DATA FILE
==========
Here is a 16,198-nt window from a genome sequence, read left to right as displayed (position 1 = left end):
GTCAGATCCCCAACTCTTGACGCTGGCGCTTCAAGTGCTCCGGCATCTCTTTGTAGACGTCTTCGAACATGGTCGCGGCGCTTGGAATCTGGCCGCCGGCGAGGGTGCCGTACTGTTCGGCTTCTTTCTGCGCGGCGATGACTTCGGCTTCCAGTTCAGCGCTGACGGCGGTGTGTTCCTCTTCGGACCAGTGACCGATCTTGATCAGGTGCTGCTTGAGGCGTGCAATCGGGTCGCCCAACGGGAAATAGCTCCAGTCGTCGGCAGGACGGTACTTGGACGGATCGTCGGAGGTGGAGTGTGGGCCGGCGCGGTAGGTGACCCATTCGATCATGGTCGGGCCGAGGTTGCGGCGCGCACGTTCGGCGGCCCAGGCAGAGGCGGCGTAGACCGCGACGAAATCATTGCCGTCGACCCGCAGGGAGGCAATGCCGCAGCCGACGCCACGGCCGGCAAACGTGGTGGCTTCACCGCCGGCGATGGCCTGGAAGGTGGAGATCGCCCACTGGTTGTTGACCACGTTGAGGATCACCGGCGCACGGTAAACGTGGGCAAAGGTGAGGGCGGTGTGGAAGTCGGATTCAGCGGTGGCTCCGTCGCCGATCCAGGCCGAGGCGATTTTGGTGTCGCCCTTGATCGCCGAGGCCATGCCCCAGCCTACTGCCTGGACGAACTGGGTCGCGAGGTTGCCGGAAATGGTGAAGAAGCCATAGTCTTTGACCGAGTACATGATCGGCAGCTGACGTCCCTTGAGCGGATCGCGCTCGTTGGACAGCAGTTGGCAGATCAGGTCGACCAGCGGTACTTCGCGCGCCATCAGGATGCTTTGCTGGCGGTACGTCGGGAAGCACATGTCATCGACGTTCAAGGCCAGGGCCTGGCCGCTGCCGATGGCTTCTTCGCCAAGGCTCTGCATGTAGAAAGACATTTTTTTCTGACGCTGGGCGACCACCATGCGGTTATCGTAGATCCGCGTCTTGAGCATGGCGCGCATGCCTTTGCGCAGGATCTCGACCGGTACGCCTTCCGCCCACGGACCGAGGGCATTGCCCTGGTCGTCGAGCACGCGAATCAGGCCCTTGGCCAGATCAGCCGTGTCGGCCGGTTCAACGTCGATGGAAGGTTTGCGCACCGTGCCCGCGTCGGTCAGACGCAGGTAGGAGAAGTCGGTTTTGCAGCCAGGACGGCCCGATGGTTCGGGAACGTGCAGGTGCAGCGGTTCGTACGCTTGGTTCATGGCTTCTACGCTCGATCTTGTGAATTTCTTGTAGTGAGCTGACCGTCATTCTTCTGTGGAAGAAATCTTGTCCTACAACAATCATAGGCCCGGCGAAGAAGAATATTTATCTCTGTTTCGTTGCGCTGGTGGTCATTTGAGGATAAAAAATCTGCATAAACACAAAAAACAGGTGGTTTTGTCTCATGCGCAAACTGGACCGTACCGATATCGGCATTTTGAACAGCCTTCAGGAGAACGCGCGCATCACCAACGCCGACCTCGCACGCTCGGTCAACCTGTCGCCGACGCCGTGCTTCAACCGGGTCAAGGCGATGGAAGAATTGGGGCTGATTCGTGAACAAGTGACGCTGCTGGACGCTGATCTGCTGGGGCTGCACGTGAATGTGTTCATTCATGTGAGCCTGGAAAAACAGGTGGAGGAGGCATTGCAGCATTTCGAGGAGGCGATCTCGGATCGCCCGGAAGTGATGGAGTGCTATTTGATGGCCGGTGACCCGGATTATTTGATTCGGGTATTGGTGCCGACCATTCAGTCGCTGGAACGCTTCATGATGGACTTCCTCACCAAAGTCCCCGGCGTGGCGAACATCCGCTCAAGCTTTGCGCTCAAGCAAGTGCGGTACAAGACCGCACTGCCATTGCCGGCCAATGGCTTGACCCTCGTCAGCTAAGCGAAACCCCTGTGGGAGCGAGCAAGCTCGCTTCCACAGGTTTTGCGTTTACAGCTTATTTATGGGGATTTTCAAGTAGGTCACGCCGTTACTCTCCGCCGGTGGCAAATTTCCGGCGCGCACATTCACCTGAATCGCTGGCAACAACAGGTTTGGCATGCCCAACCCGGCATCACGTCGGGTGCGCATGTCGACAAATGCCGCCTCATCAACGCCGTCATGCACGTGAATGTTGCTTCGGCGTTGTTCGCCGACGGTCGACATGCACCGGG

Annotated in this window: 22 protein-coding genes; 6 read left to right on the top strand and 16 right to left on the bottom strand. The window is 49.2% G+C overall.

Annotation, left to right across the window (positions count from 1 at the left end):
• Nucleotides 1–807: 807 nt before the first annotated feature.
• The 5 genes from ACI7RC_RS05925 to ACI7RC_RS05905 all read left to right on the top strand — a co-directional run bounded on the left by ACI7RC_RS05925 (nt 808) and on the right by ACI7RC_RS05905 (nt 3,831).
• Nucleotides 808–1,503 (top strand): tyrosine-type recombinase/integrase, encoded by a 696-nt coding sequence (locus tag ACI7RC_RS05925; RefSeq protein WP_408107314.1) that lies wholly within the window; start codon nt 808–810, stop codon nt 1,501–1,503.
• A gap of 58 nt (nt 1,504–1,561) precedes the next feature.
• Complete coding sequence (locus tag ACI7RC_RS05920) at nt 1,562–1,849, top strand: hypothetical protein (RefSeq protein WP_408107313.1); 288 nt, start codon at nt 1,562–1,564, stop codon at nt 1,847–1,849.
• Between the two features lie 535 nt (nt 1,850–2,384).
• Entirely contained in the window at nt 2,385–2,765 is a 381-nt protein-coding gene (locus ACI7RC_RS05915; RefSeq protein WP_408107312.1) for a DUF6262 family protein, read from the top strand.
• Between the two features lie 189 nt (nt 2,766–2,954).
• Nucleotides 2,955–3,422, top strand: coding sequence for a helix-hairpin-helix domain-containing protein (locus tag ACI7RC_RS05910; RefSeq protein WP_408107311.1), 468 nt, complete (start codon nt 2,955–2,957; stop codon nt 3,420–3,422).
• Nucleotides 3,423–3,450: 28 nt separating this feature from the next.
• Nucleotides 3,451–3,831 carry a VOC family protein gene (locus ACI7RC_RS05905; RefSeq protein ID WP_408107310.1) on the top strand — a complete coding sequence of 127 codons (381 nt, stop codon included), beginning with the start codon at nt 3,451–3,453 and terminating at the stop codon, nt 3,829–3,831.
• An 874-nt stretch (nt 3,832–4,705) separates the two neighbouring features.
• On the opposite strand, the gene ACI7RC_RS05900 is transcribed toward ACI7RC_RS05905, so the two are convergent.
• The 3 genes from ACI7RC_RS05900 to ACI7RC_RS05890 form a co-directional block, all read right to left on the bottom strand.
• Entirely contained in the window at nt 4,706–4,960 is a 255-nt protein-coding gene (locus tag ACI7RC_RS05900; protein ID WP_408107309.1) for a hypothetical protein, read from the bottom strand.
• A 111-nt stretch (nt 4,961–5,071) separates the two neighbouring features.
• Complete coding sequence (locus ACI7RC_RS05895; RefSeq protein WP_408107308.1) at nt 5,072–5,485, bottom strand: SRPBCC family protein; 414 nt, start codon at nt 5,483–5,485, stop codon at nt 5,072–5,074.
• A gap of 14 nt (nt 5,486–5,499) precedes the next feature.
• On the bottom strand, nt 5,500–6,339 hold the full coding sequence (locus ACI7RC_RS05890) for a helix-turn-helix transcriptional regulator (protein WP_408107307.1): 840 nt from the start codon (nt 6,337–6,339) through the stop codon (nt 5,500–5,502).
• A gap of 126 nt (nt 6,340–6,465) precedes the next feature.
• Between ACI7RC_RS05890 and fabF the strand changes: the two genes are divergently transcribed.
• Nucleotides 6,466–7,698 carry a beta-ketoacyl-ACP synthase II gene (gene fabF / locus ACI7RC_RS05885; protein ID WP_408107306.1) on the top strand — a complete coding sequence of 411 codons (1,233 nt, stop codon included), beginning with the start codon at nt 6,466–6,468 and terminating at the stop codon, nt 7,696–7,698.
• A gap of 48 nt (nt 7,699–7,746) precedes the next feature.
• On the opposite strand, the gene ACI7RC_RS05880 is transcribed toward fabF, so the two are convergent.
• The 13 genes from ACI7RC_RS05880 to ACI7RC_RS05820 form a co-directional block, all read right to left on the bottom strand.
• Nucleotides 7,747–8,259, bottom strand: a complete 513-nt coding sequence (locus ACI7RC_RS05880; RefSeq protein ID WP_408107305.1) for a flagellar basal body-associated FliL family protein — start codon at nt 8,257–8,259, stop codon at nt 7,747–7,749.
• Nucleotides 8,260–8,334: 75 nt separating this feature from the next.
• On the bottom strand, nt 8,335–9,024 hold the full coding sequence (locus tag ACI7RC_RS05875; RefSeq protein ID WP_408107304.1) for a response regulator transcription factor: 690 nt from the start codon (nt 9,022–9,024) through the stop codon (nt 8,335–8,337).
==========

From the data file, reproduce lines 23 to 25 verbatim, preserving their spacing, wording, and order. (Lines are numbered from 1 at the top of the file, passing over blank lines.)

• On the bottom strand, nt 5,500–6,339 hold the full coding sequence (locus ACI7RC_RS05890) for a helix-turn-helix transcriptional regulator (protein WP_408107307.1): 840 nt from the start codon (nt 6,337–6,339) through the stop codon (nt 5,500–5,502).
• A gap of 126 nt (nt 6,340–6,465) precedes the next feature.
• Between ACI7RC_RS05890 and fabF the strand changes: the two genes are divergently transcribed.